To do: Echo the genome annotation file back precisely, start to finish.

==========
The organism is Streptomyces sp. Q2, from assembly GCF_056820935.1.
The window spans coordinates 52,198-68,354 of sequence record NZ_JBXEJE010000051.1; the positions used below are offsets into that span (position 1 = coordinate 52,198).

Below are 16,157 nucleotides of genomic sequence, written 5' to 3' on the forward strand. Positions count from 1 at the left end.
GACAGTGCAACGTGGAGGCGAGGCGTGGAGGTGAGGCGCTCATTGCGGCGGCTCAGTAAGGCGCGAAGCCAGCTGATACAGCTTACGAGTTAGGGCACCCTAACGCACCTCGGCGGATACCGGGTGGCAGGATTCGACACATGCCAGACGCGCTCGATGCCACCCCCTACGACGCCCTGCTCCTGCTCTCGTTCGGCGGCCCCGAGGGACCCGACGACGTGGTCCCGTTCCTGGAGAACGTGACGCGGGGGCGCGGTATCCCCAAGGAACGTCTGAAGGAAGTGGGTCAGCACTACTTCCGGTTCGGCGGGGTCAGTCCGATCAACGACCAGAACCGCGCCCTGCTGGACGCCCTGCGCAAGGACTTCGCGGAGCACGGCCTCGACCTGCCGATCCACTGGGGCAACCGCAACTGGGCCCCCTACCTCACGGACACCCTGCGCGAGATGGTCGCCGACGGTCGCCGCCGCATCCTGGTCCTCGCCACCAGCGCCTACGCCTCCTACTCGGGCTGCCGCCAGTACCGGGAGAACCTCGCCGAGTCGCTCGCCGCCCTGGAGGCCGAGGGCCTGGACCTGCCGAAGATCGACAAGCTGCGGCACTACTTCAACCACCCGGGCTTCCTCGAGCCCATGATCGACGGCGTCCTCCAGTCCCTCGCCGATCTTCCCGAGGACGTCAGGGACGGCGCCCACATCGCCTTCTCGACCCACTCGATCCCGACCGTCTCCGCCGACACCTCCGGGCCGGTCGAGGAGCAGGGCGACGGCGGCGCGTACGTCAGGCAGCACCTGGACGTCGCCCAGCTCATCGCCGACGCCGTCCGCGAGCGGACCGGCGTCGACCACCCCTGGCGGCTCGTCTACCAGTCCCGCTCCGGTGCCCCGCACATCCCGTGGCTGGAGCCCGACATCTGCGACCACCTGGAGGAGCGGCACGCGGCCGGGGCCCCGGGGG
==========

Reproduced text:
The organism is Streptomyces sp. Q2, from assembly GCF_056820935.1.
The window spans coordinates 52,198-68,354 of sequence record NZ_JBXEJE010000051.1; the positions used below are offsets into that span (position 1 = coordinate 52,198).

Below are 16,157 nucleotides of genomic sequence, written 5' to 3' on the forward strand. Positions count from 1 at the left end.
GACAGTGCAACGTGGAGGCGAGGCGTGGAGGTGAGGCGCTCATTGCGGCGGCTCAGTAAGGCGCGAAGCCAGCTGATACAGCTTACGAGTTAGGGCACCCTAACGCACCTCGGCGGATACCGGGTGGCAGGATTCGACACATGCCAGACGCGCTCGATGCCACCCCCTACGACGCCCTGCTCCTGCTCTCGTTCGGCGGCCCCGAGGGACCCGACGACGTGGTCCCGTTCCTGGAGAACGTGACGCGGGGGCGCGGTATCCCCAAGGAACGTCTGAAGGAAGTGGGTCAGCACTACTTCCGGTTCGGCGGGGTCAGTCCGATCAACGACCAGAACCGCGCCCTGCTGGACGCCCTGCGCAAGGACTTCGCGGAGCACGGCCTCGACCTGCCGATCCACTGGGGCAACCGCAACTGGGCCCCCTACCTCACGGACACCCTGCGCGAGATGGTCGCCGACGGTCGCCGCCGCATCCTGGTCCTCGCCACCAGCGCCTACGCCTCCTACTCGGGCTGCCGCCAGTACCGGGAGAACCTCGCCGAGTCGCTCGCCGCCCTGGAGGCCGAGGGCCTGGACCTGCCGAAGATCGACAAGCTGCGGCACTACTTCAACCACCCGGGCTTCCTCGAGCCCATGATCGACGGCGTCCTCCAGTCCCTCGCCGATCTTCCCGAGGACGTCAGGGACGGCGCCCACATCGCCTTCTCGACCCACTCGATCCCGACCGTCTCCGCCGACACCTCCGGGCCGGTCGAGGAGCAGGGCGACGGCGGCGCGTACGTCAGGCAGCACCTGGACGTCGCCCAGCTCATCGCCGACGCCGTCCGCGAGCGGACCGGCGTCGACCACCCCTGGCGGCTCGTCTACCAGTCCCGCTCCGGTGCCCCGCACATCCCGTGGCTGGAGCCCGACATCTGCGACCACCTGGAGGAGCGGCACGCGGCCGGGGCCCCGGGGG